Managing inventory is always a balancing act between overstocks and backorders. But there are steps you can take to improve the process, which can result in lower costs and higher service levels.
In part one of this series you learned you learned about the high price of backorders and the importance of establishing benchmarks for performance and reviewing your analytics. The four main benchmarks we covered include annual turns; backorder rate; overstock rate; and initial fill ratio.
Once you’ve established the parameters of each of those benchmarks and set your analytics accordingly, you can then look for ways to reduce your costs without sacrificing service.
Here are some tips to get you started:
–Revise your ABC inventory management system to include D items: If you don’t have the ABC system in place, start using it now. “A” items are your top selling products. They should never (and I mean never) be backordered.
It used to be relatively easy to identify A products because they were your top 20% selling products. The Internet changed that. It varies by company and product lines. “B” items bridge the gap between the never outs (A) and the never overstocked (C). “D” items are the ones that drive traffic and acquisition, but don’t fall in the A, B or C categories.
–Improve vendor relations and management: Good relationships with your vendors make inventory management much easier. Make sure that every one understands your expectations on quality, pricing, and delivery.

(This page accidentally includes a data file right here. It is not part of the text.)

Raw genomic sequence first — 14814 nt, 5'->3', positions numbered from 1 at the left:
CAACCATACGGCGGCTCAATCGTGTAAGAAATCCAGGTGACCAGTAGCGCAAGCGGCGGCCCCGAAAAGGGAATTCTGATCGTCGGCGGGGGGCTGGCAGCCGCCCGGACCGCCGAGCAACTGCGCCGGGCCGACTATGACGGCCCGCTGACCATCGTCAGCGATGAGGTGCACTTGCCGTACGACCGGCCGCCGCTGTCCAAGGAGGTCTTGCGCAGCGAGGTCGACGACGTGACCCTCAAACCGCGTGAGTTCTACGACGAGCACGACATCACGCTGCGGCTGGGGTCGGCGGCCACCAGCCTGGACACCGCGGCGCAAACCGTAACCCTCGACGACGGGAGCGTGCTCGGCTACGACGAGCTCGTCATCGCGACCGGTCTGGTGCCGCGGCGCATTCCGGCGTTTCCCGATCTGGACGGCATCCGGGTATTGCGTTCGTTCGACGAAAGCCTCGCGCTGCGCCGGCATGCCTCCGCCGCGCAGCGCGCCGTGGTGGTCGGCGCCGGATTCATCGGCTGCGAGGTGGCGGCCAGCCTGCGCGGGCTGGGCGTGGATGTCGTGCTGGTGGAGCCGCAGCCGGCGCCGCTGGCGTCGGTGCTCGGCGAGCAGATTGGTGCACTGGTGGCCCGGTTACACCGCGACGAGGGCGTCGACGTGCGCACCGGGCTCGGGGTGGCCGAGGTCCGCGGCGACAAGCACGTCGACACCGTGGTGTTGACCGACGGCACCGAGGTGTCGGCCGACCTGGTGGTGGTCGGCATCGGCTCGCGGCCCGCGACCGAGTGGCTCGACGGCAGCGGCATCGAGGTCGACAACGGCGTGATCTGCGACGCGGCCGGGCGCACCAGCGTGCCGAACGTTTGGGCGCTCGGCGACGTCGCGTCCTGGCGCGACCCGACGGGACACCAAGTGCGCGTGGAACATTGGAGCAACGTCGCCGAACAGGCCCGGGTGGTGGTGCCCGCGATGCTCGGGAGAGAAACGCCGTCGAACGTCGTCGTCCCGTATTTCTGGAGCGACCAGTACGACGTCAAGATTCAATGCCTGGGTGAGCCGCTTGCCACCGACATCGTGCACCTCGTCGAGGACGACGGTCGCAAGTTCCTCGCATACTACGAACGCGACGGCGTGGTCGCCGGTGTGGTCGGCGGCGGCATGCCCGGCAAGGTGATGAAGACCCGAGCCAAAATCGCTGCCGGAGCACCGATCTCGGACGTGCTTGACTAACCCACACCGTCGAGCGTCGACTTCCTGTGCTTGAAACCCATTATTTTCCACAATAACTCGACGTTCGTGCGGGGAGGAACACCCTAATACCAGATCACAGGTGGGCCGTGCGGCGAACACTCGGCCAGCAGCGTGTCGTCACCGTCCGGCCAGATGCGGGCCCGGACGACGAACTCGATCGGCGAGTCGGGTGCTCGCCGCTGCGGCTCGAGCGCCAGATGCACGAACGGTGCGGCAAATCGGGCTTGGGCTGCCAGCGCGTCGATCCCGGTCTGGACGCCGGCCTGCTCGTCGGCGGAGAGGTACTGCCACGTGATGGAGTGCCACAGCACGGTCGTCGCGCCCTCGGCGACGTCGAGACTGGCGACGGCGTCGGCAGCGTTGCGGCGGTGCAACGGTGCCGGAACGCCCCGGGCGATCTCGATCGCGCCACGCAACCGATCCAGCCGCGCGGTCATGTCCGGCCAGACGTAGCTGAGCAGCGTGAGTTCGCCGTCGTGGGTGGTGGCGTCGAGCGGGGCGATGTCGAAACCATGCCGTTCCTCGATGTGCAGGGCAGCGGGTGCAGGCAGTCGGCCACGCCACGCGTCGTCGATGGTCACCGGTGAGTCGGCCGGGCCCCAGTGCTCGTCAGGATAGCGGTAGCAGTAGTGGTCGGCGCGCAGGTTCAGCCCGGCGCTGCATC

Keep an open line of communication at all times. This relationship begins with the initial purchase and continues through the life of the product.
In most companies, there is a progression from the sample buy to inventory management. It usually includes changes in personnel. Create and maintain specification sheets so that there is consistency from beginning to end.
–Find new ways and expand existing ones to reduce costs and improve service: Drop-shipping is a great way to satisfy the demands of a Web 2.0 market. It allows you to improve product selection without increasing costs.
You can test new lines and categories without risking overstocks via drop-shipping. It is a terrific solution if you have good vendors with reliable service. But if you choose to start or expand drop-shipping, make sure that you have someone monitoring service levels.
–Renegotiate with your vendors to insure the best return: Ask for case-lot pricing without minimum quantity requirements. It reduces your costs and your overstock risks. Review your purchases on a dollar and unit basis. Sometimes quantity or volume discounts are available.
Remember that inventory management requires a continuous improvement philosophy to be successful. Small gains create a ripple effect that contributes to growth and profitability.
Debra Ellis is the founder of Wilson & Ellis Consulting (www.wilsonellisconsulting.com), which specializes in improving customer acquisition and retention using marketing, analytics, service, and strategic planning.